Alcohol and the amount people drink is the frequent focus of medical studies. However, studying alcohol consumption often results in mixed findings. For example, while drinking too much alcohol can result in liver disease and high blood pressure, other studies have shown that a glass of beer or wine a day can help people live longer. [Related reading: Drinking alcohol while breastfeeding: new study shows possible child cognitive development impact] Now a new study suggests people who abstain from alcohol in middle age may have a heightened risk of dementia later in life. The long-term study, which tracked the health of more than 9,000 civil servants in London, found that middle-aged people who drank over the recommended alcohol limit each week and those who abstained completely were more likely to develop dementia. Specifically, abstinence in midlife was associated with a 45% greater risk of developing dementia compare to people who drank between one and 14 units of alcohol per week. But before you reach for a glass of wine, it should be noted that early life alcohol consumption was not taken into account for the study. People who are teetotal in midlife may have a history of heavy alcohol consumption in their younger years. Indeed, Dr Sara Imarisio, the head of research at Alzheimer’s Research UK, said: “As this study only looked at people’s drinking in midlife, we don’t know about their drinking habits earlier in adulthood, and it is possible that this may contribute to their later life dementia risk.” The results of the study were recently published in the British Medical Journal (BMJ).
Some new mothers drink alcohol while they are breastfeeding and think nothing of it. But a new study by the American Academy of Pediatrics suggests they could be impacting their baby’s cognitive abilities. Specifically, the study found that children who were exposed to alcohol through their mothers’ breast milk didn’t perform as well on reasoning tests at ages 6 and 7 as their peers who weren’t exposed to any alcohol. For the study, researchers analysed data on 5,107 infants from Growing Up in Australia: The Longitudinal Study of Australian Children. Mothers were asked about their alcohol and tobacco use while breastfeeding, with the ultimate aim being to see if either affected children’s cognitive development. Not only were the test scores of children exposed to alcohol lower, they were lowest for those whose mothers drank the most. However, the researchers found no link between smoking while breastfeeding and test scores. While the researchers were not able to measure the cognitive reductions in a child once they reached 10 or 11, Louse Gibson, a co-author of the study, said that “doesn’t mean that the child has grown out of it, or that the effects of the mother’s alcohol consumption aren’t there anymore.” [Recommended reading: Bottle feeding is a woman’s right, midwives advised]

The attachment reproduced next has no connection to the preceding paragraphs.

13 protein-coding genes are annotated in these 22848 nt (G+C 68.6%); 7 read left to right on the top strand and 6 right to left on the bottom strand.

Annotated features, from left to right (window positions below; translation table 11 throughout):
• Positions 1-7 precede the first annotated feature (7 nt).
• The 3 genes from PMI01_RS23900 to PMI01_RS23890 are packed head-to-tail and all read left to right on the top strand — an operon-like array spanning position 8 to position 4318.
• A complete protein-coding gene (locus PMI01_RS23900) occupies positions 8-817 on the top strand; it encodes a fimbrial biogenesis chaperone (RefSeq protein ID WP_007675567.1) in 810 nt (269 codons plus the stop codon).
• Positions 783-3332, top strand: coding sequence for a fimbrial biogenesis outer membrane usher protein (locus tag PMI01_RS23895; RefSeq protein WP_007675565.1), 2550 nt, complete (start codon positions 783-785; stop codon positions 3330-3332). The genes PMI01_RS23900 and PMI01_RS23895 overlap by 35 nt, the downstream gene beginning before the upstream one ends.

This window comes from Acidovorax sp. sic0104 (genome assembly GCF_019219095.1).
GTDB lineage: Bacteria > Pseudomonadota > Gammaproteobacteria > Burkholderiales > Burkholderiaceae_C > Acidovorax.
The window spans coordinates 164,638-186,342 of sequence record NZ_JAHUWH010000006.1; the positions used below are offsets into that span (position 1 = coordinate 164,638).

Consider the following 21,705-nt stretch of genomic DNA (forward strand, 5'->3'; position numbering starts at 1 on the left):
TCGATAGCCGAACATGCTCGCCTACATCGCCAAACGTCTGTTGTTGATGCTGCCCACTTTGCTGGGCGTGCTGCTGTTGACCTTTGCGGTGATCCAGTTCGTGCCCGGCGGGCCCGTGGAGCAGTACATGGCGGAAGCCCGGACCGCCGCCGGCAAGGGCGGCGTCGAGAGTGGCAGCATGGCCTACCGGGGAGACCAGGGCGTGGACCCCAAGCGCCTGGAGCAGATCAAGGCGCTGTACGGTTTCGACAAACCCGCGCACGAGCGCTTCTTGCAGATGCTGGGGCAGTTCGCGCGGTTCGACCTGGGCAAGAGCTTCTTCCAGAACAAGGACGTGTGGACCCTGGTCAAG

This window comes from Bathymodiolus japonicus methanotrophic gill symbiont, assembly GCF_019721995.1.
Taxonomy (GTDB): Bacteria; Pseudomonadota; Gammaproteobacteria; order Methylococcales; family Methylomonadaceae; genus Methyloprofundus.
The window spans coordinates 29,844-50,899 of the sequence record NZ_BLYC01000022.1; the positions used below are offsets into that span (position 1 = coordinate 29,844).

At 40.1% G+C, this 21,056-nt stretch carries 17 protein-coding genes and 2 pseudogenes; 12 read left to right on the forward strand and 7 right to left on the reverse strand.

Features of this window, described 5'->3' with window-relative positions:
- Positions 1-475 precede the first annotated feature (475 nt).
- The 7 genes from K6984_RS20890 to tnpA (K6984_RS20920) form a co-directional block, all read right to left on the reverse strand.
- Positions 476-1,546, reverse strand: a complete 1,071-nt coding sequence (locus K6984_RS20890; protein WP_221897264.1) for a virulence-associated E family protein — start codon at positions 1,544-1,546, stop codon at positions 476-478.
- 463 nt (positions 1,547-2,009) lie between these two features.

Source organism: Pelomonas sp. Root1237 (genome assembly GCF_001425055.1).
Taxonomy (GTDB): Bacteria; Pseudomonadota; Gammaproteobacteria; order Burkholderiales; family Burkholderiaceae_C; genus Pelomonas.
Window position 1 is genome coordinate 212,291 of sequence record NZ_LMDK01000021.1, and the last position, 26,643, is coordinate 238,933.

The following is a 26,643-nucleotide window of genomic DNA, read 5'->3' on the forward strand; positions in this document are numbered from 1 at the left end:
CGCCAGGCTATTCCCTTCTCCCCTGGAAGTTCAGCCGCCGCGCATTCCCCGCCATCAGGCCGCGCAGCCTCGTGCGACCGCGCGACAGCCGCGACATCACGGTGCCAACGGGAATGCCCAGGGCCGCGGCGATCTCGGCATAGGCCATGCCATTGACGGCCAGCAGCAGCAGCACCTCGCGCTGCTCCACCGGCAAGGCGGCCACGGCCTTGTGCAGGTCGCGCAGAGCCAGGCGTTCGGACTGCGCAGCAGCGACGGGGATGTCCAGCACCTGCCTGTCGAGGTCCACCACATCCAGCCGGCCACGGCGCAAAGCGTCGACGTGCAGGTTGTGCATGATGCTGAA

Are you a night owl or a morning person? A new study suggests that it could make a big difference to your health and it’s not good news for late risers. According to the paper authored by Dr Kristen Knutson and Professor Malcolm von Schantz, of Northwestern University (Chicago) and the University of Surrey (UK) respectively, night owls have an increased risk of early death, psychological disorders and respiratory illness than people who are, so to speak, up with the lark. The paper backs up previous research that suggests people who regularly go to bed late are more likely to suffer ill health. Over a six-year period, night owls were found to have a 10% greater risk of death than larks, according to the paper. This finding held true even after adjusting for expected health problems in people who go to bed late, such as metabolic dysfunction and heart disease. Using data extracted from the UK Biobank, a data store containing medical and genetic information relating to some 500,000 people aged 40 to 69 from across the UK, the researchers were able to determine the effect a lack of sleep has on individuals. While night owls often make up for their lack of sleep during the week by staying in bed longer at weekends – referred to as “social jet lag” - it is seemingly not enough to combat the potential health problems they face. Commenting on the findings of the research, Dr Knutson said that “night owls trying to live in a morning lark world may have health consequences for their bodies. They shouldn’t be forced to get up for an 8am shift. Make work shifts match people’s chronotypes. Some people may be better suited to night shifts.” Being a night owl was also associated with psychological stress, lack of sleep, lack of exercise, eating at the wrong time, and drug or alcohol use. So, if you're someone who regularly goes to bed late and doesn't get enough sleep during the week, maybe it's time to change your habits.
Individuals who routinely drink more than one alcoholic beverage every day have an overabundance of bad bacteria and less good bacteria in their mouths, a new study has found. Compared to their non-drinking peers, drinkers have less good, such as Lactobacillales that help protect your gums, and more bad bacteria, such as certain Actinomyces, Bacteroidales, and Neisseria species that can lead to gum disease, heart problems and even some cancers. [Related reading: Regular excess drinking found to shorten life expectancy] Publishing their findings in the science journal Microbiome, the study authors said the acids found in alcoholic drinks could make the oral environment hostile for certain bacteria to grow, hence the lower number of so-called good bacteria. For the study, a group of more than 1,000 individuals had their saliva tested. The group included 270 non-drinkers, 614 moderate drinkers and 160 heavy drinkers. The results show that the drinkers had more Bacteroidales, Actinomyces and Neisseria species of bacteria, all potentially harmful, as well as fewer Lactobacillales, a family of bacteria associated with a reduction of gum inflammation. Talking about the findings of the study, Jiyoung Ahn, the study's senior investigator and an epidemiologist at the NYU School of Medicine, said: "heavy alcohol intake is a known risk factor for multiple chronic diseases, including cancers (head and neck, esophagus, colon and breast), liver disease and cardiovascular diseases."